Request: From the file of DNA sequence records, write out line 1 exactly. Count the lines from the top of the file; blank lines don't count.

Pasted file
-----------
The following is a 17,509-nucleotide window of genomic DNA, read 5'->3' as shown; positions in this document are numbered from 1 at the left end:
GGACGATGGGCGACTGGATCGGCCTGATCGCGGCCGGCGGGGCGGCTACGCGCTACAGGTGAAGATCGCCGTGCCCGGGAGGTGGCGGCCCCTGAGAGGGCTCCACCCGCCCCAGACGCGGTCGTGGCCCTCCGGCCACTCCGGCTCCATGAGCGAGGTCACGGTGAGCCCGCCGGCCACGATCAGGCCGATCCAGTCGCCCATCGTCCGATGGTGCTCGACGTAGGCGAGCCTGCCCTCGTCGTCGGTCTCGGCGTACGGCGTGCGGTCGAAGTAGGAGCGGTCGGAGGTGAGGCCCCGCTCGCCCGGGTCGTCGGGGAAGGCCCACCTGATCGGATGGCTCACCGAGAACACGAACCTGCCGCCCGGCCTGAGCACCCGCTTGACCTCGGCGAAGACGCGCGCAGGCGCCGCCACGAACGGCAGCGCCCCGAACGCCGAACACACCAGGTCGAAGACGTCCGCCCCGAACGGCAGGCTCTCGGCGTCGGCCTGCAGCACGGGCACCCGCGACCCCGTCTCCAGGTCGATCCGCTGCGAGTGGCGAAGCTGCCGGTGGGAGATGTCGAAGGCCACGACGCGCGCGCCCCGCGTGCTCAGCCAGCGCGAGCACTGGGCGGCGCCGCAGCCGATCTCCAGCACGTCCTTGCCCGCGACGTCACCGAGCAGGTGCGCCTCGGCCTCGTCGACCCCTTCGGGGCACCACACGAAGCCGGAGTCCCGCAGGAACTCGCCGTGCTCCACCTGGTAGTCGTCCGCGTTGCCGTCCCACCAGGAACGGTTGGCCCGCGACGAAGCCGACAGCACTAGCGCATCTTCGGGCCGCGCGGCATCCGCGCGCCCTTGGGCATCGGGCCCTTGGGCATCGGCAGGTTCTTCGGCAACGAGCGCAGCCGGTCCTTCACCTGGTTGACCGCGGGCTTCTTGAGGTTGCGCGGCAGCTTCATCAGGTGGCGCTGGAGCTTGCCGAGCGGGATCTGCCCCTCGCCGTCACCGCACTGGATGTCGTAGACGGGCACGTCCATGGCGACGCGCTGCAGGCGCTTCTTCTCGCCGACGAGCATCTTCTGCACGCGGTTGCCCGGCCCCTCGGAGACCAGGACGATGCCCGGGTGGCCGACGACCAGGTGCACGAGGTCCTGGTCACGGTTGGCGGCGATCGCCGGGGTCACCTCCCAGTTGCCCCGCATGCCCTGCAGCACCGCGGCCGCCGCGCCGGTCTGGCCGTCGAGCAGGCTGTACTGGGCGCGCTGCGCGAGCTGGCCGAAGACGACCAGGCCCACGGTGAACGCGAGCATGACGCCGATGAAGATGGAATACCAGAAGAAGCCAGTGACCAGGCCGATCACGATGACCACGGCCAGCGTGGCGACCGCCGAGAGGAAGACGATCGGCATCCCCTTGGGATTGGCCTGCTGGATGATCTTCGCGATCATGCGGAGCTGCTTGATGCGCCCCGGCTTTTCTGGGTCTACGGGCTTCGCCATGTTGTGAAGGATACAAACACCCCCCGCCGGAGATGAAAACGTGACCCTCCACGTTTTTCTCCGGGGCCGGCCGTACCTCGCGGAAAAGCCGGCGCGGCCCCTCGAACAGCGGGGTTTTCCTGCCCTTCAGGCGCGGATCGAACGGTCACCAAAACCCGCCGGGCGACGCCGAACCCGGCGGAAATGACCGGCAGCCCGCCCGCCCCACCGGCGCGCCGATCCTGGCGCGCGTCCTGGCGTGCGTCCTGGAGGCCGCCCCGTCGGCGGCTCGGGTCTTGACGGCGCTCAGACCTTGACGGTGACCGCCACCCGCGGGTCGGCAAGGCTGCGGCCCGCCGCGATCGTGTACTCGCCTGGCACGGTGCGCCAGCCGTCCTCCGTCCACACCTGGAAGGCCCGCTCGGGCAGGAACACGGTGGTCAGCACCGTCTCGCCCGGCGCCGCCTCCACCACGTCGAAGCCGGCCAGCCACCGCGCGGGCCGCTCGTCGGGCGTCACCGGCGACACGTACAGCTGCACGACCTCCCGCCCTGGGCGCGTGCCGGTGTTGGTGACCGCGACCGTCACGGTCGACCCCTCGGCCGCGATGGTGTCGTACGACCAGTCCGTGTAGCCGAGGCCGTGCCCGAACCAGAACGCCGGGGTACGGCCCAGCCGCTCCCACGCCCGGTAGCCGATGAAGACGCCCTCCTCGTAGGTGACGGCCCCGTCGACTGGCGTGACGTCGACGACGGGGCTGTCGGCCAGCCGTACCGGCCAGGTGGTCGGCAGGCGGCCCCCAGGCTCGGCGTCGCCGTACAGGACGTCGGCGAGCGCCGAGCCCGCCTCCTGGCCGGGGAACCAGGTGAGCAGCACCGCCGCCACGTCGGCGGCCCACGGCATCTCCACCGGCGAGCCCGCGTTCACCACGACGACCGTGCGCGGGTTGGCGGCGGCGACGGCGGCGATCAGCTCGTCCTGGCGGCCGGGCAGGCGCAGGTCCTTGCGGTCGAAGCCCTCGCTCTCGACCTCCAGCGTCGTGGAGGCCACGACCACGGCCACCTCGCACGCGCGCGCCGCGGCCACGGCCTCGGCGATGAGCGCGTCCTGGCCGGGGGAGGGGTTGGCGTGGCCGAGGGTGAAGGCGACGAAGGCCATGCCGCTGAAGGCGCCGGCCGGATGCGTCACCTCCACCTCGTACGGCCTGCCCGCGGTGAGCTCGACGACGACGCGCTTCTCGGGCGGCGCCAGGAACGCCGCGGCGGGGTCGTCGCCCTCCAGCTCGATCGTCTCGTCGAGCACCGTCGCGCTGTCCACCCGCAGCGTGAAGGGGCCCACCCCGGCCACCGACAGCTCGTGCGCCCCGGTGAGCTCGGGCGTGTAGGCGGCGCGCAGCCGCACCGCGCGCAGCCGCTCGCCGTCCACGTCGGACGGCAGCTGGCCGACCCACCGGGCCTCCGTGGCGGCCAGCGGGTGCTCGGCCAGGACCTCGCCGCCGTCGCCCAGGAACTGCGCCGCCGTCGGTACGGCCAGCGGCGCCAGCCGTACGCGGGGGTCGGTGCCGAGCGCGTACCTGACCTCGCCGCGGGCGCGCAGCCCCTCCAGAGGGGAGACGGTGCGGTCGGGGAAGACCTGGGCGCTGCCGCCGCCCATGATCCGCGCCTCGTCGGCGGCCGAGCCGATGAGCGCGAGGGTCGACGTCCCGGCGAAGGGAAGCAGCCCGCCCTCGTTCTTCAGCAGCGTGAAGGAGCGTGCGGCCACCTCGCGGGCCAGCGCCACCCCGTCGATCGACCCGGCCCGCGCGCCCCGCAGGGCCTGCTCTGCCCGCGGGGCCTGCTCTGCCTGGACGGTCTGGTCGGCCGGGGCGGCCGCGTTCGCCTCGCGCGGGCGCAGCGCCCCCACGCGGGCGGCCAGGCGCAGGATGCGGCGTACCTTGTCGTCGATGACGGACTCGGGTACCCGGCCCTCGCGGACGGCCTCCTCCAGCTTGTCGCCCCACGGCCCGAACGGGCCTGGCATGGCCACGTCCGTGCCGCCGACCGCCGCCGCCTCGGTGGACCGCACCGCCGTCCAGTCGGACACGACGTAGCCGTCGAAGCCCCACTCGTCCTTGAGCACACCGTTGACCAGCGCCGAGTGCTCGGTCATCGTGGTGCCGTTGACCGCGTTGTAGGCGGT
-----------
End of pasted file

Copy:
The following is a 17,509-nucleotide window of genomic DNA, read 5'->3' as shown; positions in this document are numbered from 1 at the left end: